Bonuses can be a great way to incentivise employees, encourage loyalty and reward good performance, but property companies need to make sure they are properly managed as bonuses tend to be an area ripe for dispute. It is therefore worth ensuring that bonus schemes are properly drafted and implemented from the start.

Katee Dias

An employer will firstly need to decide the terms of the bonus scheme and set these out clearly. It might be that they wish to set out all the parameters in writing: how much an employee is entitled to receive; when it will be paid; and what targets need to be met before a bonus becomes payable.

Another option is to state that the bonus scheme is discretionary, which allows the employer to decide if a bonus is payable and, if so, how much it will be. Employers that operate a discretionary scheme need to be aware that they are obliged to act in good faith and not exercise their discretion in an irrational way. Otherwise, they might find themselves facing breach of contract or constructive dismissal claims.

In practice, a bonus scheme is often a combination of these two models, with some details written in a contractual document but with discretion being reserved as to how much is ultimately awarded.

Whatever the mechanism, employers will want to ensure that the terms are certain and precise. Promises made verbally can be just as binding as written terms, although it is often harder to prove exactly what was said and disputes over meaning can arise. It might therefore be helpful for the employer to state that oral representations are not binding.

Implied right to bonus

Where a bonus scheme is in place for some time and the employer habitually runs it in the same manner or the same amount is always paid out to the individual, that custom and practice can give rise to an implied right to the bonus. This is something that employers should be mindful of once their bonus scheme is up and running. It can be helpful to add a provision making it clear that a bonus awarded in one year should not give rise to any expectation of a bonus being awarded in subsequent years.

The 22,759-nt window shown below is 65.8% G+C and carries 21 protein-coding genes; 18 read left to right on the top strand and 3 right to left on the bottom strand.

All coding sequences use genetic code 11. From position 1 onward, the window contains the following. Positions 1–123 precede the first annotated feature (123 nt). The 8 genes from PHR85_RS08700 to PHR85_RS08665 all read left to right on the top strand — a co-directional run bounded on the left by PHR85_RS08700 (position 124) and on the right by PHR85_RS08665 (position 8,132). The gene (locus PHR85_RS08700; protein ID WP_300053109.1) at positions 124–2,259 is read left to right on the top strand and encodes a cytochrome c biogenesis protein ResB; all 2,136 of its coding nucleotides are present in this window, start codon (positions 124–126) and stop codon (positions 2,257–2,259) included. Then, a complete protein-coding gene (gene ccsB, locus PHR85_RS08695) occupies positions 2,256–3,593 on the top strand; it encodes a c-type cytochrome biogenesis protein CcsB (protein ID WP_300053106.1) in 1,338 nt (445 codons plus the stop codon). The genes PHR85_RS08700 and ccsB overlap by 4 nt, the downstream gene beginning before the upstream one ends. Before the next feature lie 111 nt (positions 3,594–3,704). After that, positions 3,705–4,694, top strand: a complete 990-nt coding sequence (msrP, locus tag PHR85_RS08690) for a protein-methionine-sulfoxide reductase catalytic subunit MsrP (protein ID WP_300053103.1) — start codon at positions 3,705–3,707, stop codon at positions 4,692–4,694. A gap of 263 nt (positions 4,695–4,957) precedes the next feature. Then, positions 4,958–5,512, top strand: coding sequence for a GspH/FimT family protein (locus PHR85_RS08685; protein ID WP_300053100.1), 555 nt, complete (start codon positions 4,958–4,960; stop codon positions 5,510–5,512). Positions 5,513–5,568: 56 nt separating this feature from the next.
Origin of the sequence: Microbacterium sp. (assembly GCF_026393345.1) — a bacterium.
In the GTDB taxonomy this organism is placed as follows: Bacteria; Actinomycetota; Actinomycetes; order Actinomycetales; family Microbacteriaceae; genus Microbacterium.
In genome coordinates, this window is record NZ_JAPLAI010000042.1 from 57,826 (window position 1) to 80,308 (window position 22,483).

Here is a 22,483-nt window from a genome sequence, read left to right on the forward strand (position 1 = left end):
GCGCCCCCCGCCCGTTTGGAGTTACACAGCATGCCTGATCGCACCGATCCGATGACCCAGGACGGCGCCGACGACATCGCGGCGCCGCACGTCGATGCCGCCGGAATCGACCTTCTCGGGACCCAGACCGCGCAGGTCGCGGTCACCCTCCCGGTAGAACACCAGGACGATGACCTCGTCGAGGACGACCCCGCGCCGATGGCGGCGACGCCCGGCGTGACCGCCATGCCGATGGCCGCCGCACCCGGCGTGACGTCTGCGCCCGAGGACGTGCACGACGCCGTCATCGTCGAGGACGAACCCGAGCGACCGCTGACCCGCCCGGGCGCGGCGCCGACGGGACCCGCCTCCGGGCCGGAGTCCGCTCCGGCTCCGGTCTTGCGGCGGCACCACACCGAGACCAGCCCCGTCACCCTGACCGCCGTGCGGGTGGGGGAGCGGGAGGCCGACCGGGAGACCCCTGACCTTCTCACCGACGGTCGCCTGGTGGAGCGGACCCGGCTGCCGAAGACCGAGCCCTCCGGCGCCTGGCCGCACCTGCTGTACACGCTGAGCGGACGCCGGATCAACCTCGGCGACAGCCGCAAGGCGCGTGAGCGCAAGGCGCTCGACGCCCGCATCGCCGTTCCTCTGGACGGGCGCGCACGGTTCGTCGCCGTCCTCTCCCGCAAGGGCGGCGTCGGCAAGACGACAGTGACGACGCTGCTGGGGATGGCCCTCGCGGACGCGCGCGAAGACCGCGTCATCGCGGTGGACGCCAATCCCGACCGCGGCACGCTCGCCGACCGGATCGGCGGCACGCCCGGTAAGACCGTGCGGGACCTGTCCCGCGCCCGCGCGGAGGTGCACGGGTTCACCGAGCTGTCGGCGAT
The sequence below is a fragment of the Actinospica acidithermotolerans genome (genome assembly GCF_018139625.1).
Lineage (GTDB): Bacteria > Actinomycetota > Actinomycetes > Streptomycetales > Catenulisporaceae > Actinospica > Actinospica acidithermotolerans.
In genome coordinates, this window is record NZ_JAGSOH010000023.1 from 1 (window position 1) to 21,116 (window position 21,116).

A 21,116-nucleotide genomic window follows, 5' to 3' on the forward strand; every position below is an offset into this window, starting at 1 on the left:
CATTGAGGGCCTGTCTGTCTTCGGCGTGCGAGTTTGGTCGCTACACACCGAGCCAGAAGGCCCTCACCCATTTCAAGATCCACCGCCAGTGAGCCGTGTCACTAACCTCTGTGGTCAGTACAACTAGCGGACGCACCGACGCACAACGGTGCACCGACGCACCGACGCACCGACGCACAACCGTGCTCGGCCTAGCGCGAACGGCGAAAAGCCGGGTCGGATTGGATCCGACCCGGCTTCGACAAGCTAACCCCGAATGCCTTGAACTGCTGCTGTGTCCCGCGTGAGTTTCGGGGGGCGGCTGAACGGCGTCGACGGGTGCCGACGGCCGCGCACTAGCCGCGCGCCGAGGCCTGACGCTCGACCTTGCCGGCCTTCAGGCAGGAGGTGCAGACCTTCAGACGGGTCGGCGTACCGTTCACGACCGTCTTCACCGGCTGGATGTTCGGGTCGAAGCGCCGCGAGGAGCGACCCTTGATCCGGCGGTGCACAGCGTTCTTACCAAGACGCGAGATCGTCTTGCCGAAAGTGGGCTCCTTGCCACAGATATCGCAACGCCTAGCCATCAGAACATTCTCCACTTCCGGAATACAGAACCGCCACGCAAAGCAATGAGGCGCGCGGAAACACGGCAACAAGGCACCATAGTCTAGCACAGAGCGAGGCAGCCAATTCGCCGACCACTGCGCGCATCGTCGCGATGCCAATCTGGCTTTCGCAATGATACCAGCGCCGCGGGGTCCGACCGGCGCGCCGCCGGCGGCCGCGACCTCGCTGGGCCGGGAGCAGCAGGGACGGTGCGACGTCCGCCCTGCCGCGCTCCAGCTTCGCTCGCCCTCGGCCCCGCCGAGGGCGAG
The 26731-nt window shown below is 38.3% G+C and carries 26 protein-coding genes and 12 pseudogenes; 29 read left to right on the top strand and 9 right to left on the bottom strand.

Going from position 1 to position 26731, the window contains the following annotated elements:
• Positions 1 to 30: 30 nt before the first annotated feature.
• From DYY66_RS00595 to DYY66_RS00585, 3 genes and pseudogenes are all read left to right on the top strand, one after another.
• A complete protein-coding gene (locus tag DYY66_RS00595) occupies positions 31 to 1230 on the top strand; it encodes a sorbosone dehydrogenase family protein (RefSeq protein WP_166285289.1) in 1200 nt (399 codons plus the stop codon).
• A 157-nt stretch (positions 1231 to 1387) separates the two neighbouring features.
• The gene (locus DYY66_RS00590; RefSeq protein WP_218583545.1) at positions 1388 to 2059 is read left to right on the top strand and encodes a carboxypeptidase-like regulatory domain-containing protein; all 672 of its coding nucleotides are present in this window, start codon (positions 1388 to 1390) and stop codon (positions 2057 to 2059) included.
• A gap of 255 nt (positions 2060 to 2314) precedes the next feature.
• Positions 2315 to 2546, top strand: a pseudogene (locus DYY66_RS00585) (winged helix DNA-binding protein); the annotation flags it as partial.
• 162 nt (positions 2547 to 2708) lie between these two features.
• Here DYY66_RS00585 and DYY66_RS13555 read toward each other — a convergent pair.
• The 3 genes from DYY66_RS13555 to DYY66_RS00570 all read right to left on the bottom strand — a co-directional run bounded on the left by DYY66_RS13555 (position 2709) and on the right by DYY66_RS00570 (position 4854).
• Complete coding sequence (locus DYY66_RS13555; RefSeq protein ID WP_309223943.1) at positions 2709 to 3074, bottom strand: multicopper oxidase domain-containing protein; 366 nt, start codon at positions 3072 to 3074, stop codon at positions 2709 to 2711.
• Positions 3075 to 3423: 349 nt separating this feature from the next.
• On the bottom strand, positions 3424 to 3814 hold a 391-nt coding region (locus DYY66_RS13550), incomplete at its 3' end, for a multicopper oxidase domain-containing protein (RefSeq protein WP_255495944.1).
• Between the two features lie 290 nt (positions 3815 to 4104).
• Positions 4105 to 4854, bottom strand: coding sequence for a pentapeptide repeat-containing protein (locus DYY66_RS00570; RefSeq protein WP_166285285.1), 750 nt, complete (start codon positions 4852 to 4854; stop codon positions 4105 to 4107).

Bonus calculation

Source: Shutterstock/ Akira Kaelyn

An employer may seek to make a bonus repayable in certain situations, for example if the employee leaves their employment before a specified date. These provisions are particularly common in the financial sector and in listed companies but could equally be considered by property businesses.

However, employers must think carefully when drafting such clawback provisions as they could be challenged as a penalty or a restraint of trade. In other words, they could be charged for unreasonably restricting the employee from leaving their employment and moving on. If such a challenge were successful, the clawback provision might fail.

Care should be taken not to discriminate against individuals when operating a bonus scheme. For example, part-time and fixed-term employees are often overlooked for bonuses, which can be unlawful, and not awarding a bonus to an employee who is on maternity leave could potentially be discriminatory.

When writing a bonus scheme, clearly set out the terms – for example performance targets, payment triggers, formula to calculate the bonus, whether discretion is reserved by the employer and maximum and minimum amounts.

Make it clear that any bonus will be pro-rated if the employee is not employed for the entire bonus period, such as in their year of joining.

Also, consider stating that the employee must be in employment, not under notice of termination, on the payment date in order to qualify or whether ‘good’ and ‘bad’ leaver provisions will apply. For example, the employee could still receive a bonus if they are made redundant but not if they are dismissed for gross misconduct.

While bonuses can be an effective tool to motivate staff, thereby improving productivity, job satisfaction and retention rates, great care must be taken to ensure that a bonus scheme is well drafted, transparent and fair. If not, the introduction of such a scheme could backfire, leading to disputes from disgruntled employees.

Katee Dias is senior associate at Goodman Derrick